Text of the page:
As we celebrate women and their contributions to farm work, their enduring mark throughout history reveals the indelible link between women and agriculture – women as mother earth figures. Let us explore femininity and its profundity in agriculture throughout time and across cultures.
Gaia – Earth
In ancient Greek mythology, Gaia (GHY-ə) is the personification of Earth, “the first being that sprang forth from [sic] chaos”. Worshipped as the universal mother, she is the all-producing and all-nourishing source of the heavens, landscape, vegetation, atmosphere, and the first humans and Titans.
The Gaia Hypothesis
The Gaia Hypothesis posits Earth as a living and sentient being. Gaia is greater than the sum of all living and non-living components on Earth. As such, there is a delicate balance – or order – that maintains its homeostasis. The steward of biodiversity, from microorganisms to ecosystems and everything in between, “these processes establish a global control system that regulates Earth’s surface temperature, atmosphere composition and ocean salinity
Pachamama – Earth Mother
To the Aymara and then Incan culture, Pachamama is present in all nature: plants, land, animals, water, and so forth. In Quechua, pacha meaning earth and mama, mother, this earth mother is revered for her omnipresence in nature. She is a key element with deep cultural significance that embodies the mountains, represents abundance in harvests, and precipitates the cyclical nature of birth, growth, death and rebirth. A testament of her inveterate status, ritual offerings of coca leaves and chicha beer have endured to ensure favorable agricultural conditions.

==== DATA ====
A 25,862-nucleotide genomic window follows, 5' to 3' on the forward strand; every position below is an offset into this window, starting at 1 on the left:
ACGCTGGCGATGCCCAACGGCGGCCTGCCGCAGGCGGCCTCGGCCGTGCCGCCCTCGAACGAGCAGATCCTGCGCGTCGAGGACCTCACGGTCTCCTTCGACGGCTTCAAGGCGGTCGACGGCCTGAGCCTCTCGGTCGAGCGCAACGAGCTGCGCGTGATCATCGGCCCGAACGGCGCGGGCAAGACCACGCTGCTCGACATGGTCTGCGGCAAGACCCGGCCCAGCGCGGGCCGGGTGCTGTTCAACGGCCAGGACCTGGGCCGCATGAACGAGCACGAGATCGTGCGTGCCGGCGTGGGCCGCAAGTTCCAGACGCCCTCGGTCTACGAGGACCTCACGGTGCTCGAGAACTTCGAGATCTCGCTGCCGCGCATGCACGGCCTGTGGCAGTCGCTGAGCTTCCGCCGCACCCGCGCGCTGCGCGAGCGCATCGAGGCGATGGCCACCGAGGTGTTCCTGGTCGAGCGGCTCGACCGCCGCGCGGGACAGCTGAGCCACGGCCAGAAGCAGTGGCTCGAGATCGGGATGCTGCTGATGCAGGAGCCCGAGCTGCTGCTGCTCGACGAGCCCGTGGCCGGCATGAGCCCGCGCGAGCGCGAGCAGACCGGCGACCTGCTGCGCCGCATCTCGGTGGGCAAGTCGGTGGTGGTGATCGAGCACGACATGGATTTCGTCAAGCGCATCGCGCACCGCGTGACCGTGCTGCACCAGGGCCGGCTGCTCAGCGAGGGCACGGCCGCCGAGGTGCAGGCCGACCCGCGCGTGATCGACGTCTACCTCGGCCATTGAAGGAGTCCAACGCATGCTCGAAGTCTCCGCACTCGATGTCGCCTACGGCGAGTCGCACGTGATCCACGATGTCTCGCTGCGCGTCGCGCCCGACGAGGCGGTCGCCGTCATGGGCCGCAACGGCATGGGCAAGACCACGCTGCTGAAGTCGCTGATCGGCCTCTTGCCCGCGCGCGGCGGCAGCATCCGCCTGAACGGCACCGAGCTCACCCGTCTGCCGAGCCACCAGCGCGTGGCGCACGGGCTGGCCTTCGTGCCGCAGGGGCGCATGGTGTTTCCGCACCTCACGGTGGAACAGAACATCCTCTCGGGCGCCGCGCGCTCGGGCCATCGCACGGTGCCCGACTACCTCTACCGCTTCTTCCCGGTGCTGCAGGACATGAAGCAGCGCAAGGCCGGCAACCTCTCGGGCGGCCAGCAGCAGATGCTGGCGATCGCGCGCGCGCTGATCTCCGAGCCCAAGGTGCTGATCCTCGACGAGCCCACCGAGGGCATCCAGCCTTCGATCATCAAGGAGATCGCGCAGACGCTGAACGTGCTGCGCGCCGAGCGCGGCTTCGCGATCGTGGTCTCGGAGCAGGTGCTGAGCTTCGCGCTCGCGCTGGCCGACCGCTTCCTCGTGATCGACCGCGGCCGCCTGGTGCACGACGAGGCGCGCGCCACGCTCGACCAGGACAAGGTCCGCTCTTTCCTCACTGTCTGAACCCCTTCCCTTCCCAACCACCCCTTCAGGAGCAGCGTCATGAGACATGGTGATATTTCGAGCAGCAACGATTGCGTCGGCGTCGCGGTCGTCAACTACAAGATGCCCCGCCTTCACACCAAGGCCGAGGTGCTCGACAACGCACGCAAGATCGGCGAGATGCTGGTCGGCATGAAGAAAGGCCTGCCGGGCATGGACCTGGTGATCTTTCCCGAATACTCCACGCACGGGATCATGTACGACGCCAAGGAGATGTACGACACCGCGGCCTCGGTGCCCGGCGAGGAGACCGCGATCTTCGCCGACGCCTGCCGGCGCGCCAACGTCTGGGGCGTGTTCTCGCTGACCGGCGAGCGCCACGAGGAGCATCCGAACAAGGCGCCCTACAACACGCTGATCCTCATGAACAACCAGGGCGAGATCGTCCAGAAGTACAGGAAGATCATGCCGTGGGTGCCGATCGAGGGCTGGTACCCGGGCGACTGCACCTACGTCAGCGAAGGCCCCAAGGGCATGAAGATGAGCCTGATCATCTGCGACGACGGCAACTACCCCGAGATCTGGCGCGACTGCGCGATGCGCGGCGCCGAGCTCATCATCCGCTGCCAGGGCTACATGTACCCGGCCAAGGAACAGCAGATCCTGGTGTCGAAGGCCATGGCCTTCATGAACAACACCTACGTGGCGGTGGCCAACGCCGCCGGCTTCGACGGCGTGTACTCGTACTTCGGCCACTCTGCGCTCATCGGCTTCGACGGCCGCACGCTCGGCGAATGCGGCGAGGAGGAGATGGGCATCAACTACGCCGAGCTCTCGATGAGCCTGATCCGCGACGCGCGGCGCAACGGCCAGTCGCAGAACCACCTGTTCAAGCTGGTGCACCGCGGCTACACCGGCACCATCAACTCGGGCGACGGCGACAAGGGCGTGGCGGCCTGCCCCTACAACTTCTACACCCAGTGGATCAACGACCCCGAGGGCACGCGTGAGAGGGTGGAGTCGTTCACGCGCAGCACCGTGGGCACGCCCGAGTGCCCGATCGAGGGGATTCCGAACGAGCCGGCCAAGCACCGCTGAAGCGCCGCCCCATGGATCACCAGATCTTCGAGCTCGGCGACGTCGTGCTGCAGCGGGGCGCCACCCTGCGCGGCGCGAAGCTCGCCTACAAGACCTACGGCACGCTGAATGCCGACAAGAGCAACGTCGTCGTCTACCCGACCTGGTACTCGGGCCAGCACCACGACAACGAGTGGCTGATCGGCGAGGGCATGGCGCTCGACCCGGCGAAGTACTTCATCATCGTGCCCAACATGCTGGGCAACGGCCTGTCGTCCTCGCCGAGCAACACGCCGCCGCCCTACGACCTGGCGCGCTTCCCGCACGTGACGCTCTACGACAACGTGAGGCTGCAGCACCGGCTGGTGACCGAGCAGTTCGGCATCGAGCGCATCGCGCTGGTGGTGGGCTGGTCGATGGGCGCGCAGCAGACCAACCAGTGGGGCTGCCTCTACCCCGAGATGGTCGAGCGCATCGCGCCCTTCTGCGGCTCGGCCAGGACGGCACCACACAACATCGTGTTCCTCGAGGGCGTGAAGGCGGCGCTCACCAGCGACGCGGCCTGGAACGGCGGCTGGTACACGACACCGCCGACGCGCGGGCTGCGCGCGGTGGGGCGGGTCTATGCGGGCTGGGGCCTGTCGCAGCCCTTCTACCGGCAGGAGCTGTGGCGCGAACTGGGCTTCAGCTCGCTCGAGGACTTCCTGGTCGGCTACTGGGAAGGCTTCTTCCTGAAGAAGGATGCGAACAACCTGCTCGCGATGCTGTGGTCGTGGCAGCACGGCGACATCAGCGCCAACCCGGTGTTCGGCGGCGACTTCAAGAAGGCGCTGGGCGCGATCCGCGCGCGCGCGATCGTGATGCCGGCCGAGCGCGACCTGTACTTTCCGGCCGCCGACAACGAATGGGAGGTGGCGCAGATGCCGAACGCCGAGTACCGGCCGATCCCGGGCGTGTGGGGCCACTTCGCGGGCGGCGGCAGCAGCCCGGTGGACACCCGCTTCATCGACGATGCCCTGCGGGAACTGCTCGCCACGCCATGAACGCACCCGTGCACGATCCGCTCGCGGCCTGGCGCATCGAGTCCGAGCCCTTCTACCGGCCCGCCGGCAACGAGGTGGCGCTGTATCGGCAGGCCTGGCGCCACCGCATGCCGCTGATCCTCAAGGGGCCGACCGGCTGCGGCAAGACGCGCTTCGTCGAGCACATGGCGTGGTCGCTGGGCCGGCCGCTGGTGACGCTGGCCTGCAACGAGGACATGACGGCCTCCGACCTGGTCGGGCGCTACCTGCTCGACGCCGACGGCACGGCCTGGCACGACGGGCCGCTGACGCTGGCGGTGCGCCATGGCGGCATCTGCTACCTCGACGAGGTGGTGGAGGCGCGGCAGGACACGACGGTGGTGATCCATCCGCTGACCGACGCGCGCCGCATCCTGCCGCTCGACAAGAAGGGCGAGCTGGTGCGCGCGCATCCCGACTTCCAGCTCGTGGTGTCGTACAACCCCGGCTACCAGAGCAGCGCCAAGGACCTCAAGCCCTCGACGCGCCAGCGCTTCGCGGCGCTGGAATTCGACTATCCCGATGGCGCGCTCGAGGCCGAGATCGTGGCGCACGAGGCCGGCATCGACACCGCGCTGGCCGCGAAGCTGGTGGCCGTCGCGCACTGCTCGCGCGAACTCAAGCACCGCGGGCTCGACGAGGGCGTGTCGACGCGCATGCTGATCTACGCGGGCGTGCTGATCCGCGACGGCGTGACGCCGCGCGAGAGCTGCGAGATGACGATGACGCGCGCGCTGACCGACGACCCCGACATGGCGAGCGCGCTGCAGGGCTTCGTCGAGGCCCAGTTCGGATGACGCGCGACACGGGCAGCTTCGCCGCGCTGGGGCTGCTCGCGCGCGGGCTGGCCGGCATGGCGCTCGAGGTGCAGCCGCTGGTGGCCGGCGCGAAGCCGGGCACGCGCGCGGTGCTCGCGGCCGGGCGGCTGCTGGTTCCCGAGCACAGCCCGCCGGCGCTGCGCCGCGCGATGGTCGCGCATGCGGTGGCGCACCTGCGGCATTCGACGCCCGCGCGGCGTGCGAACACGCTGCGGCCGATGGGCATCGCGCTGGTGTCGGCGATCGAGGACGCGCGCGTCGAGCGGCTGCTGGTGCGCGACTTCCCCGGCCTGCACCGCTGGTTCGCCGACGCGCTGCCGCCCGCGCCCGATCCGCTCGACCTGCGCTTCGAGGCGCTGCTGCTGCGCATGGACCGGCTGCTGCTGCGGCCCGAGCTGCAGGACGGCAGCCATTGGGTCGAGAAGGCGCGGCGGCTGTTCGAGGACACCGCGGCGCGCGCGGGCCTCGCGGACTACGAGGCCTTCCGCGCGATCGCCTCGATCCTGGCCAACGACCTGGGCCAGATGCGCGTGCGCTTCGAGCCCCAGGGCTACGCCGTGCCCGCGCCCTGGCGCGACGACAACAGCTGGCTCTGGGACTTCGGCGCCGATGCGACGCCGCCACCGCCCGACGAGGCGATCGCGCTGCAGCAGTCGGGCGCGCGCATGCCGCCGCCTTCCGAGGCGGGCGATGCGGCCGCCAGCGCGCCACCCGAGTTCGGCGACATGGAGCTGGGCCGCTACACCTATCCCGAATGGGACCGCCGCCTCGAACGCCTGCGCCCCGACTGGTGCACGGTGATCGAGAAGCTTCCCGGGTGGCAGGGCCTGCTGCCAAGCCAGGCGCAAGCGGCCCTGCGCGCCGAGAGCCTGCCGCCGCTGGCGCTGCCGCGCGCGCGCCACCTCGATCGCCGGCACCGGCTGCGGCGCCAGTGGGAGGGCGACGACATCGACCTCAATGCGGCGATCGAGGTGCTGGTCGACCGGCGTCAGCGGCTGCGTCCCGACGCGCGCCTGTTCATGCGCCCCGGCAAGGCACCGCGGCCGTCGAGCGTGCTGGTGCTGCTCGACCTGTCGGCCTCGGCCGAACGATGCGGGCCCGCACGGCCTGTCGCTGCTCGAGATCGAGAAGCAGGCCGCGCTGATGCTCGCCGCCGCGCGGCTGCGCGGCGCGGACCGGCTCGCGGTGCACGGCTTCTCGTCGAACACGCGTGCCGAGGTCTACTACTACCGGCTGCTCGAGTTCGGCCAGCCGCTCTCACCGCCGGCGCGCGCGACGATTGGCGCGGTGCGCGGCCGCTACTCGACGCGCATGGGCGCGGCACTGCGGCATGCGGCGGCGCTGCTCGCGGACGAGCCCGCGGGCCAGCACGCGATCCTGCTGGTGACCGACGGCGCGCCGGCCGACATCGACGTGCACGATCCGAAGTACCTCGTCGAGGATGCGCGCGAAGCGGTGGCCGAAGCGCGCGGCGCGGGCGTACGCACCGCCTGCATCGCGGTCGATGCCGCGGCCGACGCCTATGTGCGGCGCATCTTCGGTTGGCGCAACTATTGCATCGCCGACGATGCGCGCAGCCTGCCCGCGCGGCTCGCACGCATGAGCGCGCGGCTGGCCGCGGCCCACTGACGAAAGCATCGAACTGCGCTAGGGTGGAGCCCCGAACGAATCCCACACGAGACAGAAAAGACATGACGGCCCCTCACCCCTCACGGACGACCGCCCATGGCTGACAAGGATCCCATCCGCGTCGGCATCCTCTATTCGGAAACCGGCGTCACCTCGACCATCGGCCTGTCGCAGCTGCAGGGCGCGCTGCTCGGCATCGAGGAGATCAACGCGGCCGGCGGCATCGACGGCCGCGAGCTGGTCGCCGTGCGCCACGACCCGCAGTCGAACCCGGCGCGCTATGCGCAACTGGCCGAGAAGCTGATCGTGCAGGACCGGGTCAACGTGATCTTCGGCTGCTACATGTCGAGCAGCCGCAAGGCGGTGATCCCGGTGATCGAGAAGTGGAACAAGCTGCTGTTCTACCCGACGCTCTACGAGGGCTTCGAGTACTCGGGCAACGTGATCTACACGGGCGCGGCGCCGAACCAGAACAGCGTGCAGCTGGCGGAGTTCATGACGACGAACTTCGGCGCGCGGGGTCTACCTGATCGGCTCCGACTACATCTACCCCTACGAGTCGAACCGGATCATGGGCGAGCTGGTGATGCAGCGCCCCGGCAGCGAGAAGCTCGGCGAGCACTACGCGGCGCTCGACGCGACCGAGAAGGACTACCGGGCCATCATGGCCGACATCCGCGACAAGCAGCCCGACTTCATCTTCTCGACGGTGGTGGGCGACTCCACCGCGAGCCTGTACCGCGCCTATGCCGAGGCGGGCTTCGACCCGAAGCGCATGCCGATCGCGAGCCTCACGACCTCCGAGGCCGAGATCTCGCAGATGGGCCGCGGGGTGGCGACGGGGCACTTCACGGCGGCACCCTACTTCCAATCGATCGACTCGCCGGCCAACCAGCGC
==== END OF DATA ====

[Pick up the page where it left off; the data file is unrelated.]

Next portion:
Phosop or Mae Khwan Khao – Mother of Rice Prosperity
Rice is so deeply interwoven into Thai culture that it is, “not only a staple food or just a grain, but it is believed to possess sacred spirit.” Referred to as Phosop or Mae Khwan Khao, Rice Mother is inherently linked with prosperity, sustenance and righteousness. Although her story of origin varies, as one oral tradition goes, Mae Phosop’s symbiotic relationship with humanity stems from her estrangement from and ultimate reconciliation with mankind. Mankind’s dependency on rice and the propagation of a bountiful harvest is conditional on demonstrating sincere gratitude and acknowledgment to Phosop.
As one of the world’s largest exporters of rice, Thai rice farming is accompanied by rituals and ceremonies; children are implored to ‘give thanks’ prior to eating a rice meal; offerings of banana, citrus, and sugar cane are made to ensure a thriving crop yield; and the start of the rice growing season is marked with rites, including the Royal Ploughing Ceremony. Prosperity is on the line for those who criticize or disparage Phosop’s offerings.
Of course, there are many more examples of agricultural deities. For those tending the fields today, the unforgiving conditions of exposure, insufficient PPE, and few breaks, put workers at risk of various short- and long-term health problems. For female farmworkers, not only do they have to protect their own health and safety but that of their children and children to be. Pesticides are highly toxic.
Chronic exposure can have serious health implications, including tumors, blood disorders, and birth defects in unborn babies. Among farmworker children in their formative years, there are increased, “incidence of neurodevelopmental delays, cognitive impairment, childhood brain cancers, autism, attention-deficit or hyperactivity, and endocrine disruption.” 61% of farmworker family households consist of two to three dependent children. The way a farm cannot function without the workers, a family cannot thrive without its key components. As Phosop’s story goes, “as our provider, we must, promise to treat her with respect forever after. In return she promises to bring abundant crops to mankind. Man keeps his word and so does Mae Phosop.
AFOP Health & Safety Programs focuses on the occupational health and safety aspect of agricultural work for farm workers but during this week it is important to stop and acknowledge the burden placed on farm worker women as well as the hazards they encounter from direct exposure or because of a partner working in farm work. For more information on how to join our efforts or learn more about the topic, check out our page on NFWHW.
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